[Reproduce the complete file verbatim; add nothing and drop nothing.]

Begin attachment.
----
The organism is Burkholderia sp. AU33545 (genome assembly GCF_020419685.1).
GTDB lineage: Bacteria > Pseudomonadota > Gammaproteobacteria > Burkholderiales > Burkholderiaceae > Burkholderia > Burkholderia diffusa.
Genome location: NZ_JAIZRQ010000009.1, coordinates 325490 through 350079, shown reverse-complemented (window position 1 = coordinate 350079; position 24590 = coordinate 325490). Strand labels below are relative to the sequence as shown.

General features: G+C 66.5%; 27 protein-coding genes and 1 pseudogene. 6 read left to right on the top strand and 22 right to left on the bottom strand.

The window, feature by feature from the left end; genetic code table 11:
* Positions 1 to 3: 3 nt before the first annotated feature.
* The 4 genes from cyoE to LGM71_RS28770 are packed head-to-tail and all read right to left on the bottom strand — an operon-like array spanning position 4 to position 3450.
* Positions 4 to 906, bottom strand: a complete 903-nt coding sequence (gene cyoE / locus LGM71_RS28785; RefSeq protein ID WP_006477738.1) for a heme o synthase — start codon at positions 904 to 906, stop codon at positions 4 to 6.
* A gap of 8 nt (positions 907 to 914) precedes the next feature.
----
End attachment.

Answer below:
The organism is Burkholderia sp. AU33545 (genome assembly GCF_020419685.1).
GTDB lineage: Bacteria > Pseudomonadota > Gammaproteobacteria > Burkholderiales > Burkholderiaceae > Burkholderia > Burkholderia diffusa.
Genome location: NZ_JAIZRQ010000009.1, coordinates 325490 through 350079, shown reverse-complemented (window position 1 = coordinate 350079; position 24590 = coordinate 325490). Strand labels below are relative to the sequence as shown.

General features: G+C 66.5%; 27 protein-coding genes and 1 pseudogene. 6 read left to right on the top strand and 22 right to left on the bottom strand.

The window, feature by feature from the left end; genetic code table 11:
* Positions 1 to 3: 3 nt before the first annotated feature.
* The 4 genes from cyoE to LGM71_RS28770 are packed head-to-tail and all read right to left on the bottom strand — an operon-like array spanning position 4 to position 3450.
* Positions 4 to 906, bottom strand: a complete 903-nt coding sequence (gene cyoE / locus LGM71_RS28785; RefSeq protein ID WP_006477738.1) for a heme o synthase — start codon at positions 904 to 906, stop codon at positions 4 to 6.
* A gap of 8 nt (positions 907 to 914) precedes the next feature.